Tag Archives: vis

iTunes Music to Data, via Python

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Music Treemap
Music Treemap

8000+ iTunes songs by genre and artist, colored by rating (ManyEyes version)

The track information stored in iTunes is pretty interesting from a visualization point of view, as it contains dates, durations, categories, groupings — all the sorts of things that make for complex, interesting data to look at.The only issue is … it’s in iTunes, and I’d like to get a CSV version of it so I can use it in a bunch of tools.

So, here is the result; a couple of Python scripts that use standard libraries to read the XML file exported by iTunes and convert it to CSV. It’s not general or robust code, just some script that worked for me and should be pretty easy to modify for you. I’m not a Pythonista, mostly doing Java, so apologies for non-idiomatic usage. Feel free to correct or suggest in the comments as this is also a learning exercise for me.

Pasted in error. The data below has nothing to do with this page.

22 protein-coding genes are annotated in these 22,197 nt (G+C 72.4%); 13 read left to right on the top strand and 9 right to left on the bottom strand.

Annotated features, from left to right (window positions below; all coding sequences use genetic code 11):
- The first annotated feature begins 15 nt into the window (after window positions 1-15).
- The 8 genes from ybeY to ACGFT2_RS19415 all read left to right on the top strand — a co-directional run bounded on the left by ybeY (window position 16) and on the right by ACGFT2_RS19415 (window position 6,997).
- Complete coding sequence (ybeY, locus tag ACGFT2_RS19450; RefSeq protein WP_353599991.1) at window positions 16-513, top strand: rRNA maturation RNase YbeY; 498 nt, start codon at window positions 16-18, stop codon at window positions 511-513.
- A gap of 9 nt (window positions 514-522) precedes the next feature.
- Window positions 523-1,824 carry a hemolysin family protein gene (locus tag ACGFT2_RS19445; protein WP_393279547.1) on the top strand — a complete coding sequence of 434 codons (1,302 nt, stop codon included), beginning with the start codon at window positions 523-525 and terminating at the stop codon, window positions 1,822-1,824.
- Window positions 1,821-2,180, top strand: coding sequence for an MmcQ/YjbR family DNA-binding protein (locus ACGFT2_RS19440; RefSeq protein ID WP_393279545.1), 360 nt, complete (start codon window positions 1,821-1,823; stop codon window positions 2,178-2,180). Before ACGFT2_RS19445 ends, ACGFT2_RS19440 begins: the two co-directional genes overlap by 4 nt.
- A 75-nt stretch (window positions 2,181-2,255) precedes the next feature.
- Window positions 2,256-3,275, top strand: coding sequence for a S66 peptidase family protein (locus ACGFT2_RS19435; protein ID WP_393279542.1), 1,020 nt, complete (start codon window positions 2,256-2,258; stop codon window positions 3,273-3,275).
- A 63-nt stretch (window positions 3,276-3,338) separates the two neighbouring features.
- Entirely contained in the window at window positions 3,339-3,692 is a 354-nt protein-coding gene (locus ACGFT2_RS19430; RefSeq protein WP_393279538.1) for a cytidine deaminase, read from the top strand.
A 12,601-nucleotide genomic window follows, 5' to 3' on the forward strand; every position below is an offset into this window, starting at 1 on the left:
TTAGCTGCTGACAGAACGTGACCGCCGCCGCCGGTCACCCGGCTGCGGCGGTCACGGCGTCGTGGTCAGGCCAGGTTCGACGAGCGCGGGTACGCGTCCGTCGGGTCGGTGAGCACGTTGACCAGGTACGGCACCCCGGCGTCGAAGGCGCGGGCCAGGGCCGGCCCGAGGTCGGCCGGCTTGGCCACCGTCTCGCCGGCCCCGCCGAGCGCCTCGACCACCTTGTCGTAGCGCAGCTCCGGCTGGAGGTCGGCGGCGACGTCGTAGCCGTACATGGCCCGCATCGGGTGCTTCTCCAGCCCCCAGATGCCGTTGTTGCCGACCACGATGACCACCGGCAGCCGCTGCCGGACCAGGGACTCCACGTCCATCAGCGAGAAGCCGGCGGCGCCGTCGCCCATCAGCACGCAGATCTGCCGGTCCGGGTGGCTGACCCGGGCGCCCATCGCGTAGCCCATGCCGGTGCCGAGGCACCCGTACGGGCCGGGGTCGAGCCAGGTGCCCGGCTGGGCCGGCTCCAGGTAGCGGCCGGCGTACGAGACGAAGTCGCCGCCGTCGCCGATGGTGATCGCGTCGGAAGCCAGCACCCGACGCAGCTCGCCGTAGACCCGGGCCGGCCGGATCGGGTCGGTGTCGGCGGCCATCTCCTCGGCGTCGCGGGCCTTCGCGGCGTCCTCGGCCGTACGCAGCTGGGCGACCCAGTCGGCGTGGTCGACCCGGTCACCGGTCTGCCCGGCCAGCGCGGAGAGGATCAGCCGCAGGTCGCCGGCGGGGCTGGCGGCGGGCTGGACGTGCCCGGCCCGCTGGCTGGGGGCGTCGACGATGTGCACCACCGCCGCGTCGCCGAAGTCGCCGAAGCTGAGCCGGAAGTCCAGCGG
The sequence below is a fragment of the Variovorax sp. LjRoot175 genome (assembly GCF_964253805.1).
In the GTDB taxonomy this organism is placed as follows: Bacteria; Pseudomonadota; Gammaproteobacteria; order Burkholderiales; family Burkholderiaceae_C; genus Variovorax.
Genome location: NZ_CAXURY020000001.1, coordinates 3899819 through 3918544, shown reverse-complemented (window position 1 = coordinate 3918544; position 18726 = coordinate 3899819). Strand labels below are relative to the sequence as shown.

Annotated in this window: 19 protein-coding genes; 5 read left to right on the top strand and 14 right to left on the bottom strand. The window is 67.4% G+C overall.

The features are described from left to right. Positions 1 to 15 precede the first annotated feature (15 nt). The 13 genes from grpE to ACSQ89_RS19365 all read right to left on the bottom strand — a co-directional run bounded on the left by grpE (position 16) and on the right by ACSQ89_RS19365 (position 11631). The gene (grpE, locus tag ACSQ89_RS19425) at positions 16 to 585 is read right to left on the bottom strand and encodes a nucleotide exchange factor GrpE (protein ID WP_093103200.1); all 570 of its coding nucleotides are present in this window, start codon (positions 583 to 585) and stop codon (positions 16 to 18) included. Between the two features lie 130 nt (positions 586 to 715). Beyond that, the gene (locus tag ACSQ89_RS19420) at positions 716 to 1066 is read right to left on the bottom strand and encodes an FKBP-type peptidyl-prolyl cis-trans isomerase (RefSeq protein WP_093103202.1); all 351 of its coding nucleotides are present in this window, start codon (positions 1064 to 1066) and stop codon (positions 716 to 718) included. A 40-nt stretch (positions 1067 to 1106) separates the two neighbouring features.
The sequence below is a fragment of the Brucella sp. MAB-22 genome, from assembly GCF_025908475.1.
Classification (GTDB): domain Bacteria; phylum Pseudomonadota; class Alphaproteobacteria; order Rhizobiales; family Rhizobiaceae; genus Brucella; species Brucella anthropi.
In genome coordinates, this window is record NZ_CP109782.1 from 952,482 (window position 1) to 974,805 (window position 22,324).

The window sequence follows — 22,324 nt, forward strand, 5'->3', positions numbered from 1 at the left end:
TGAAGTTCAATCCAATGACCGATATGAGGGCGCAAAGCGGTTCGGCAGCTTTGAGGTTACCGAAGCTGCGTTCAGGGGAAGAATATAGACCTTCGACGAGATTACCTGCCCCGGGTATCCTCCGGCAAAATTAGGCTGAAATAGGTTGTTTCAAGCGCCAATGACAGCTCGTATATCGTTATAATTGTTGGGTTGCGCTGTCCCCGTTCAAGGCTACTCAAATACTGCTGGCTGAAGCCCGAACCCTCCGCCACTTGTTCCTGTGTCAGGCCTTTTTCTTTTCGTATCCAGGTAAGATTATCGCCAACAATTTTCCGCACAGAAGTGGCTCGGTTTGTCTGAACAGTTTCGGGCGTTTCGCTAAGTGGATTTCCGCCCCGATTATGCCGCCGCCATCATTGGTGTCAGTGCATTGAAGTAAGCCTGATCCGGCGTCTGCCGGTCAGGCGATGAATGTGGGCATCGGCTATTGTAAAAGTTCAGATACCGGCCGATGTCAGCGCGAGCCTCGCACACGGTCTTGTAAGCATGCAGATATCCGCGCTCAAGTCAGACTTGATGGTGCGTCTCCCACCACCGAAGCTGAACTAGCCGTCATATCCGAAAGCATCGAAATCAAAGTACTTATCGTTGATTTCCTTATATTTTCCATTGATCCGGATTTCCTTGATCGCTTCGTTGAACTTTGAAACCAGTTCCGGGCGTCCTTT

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From the Vaults: Maps are Just Another Element

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For the Grammar of Graphics language-based approach to visualization, and therefore in the RAVE visualization system, maps are simply another element that can be used within the grammatical formulation.

Although most people consider a map a very different entity from a bar chart, all that really differs between a bar chart and a map of areas like the one included here is that instead of representing a row of data by a bar, we use a polygon (or set of polygons) on a map. Otherwise their properties ought to be the same — we can apply color, patterns, labels, transparency. We can set a summary statistic when there are multiple values for each polygon to reflect min, max, mean, median, range, or any of the regular sets of items. We can flip, transpose and panel the charts. Essentially, from the grammatical point of view, if you can do it to a bar chart, you can do it to a map. The only limitation is that whereas the sizes of the bars can be set or determined by data, the map polygons cannot, so setting sizes on the map polygons has no effect.

US Chorlopleth

Orthogonality is also important — so we can say we want a point element instead of a polygon, as in the above where we’ve added a second element to a RAVE US Map conveying different data as well as being a good place to put labels